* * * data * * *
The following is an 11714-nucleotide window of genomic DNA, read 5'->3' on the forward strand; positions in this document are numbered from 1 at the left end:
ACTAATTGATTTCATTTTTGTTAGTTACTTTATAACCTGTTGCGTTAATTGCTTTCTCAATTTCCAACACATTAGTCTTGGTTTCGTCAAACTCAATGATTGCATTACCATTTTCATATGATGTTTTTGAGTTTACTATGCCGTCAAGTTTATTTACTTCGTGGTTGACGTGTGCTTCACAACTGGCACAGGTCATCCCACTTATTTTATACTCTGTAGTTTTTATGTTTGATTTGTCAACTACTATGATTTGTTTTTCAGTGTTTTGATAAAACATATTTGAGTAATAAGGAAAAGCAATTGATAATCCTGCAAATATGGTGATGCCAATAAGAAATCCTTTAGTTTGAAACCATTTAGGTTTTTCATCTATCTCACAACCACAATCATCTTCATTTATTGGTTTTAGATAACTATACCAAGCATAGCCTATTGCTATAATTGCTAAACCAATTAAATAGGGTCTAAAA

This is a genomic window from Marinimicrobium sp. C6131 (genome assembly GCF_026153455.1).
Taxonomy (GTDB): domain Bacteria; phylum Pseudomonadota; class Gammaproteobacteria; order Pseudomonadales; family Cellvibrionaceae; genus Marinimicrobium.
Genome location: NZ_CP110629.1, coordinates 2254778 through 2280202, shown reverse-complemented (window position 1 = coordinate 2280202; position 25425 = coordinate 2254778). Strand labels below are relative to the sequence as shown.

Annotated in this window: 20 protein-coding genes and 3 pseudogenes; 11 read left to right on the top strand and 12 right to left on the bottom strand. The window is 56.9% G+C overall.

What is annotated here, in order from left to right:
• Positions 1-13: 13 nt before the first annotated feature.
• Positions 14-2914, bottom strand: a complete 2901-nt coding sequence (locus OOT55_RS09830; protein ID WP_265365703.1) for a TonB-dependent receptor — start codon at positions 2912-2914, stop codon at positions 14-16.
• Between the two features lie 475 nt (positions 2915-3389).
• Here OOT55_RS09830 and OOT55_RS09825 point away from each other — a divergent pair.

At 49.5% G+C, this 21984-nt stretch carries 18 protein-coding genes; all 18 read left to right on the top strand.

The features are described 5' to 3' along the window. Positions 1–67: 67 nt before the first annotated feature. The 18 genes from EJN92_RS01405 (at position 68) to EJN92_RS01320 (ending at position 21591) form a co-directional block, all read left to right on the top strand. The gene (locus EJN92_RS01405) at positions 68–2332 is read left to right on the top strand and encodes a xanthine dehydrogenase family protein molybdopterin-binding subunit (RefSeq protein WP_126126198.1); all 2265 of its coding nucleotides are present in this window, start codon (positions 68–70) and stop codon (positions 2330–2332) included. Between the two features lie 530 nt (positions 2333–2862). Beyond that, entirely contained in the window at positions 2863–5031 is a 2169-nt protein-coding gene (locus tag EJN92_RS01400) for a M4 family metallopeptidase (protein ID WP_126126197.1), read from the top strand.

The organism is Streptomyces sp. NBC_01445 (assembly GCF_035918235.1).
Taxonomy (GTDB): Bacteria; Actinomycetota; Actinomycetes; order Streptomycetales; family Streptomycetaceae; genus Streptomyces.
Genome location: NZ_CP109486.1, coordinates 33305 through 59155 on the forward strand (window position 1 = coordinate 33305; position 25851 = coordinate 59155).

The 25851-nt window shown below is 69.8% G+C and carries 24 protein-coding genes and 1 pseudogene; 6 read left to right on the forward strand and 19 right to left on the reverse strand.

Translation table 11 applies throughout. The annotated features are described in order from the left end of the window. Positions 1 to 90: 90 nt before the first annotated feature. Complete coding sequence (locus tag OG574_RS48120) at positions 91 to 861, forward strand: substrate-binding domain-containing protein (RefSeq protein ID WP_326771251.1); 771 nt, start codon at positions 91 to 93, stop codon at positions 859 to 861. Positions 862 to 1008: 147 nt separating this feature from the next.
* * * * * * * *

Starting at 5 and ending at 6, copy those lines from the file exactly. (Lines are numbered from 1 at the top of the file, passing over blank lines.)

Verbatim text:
Genome location: NZ_CP110629.1, coordinates 2254778 through 2280202, shown reverse-complemented (window position 1 = coordinate 2280202; position 25425 = coordinate 2254778). Strand labels below are relative to the sequence as shown.

Annotated in this window: 20 protein-coding genes and 3 pseudogenes; 11 read left to right on the top strand and 12 right to left on the bottom strand. The window is 56.9% G+C overall.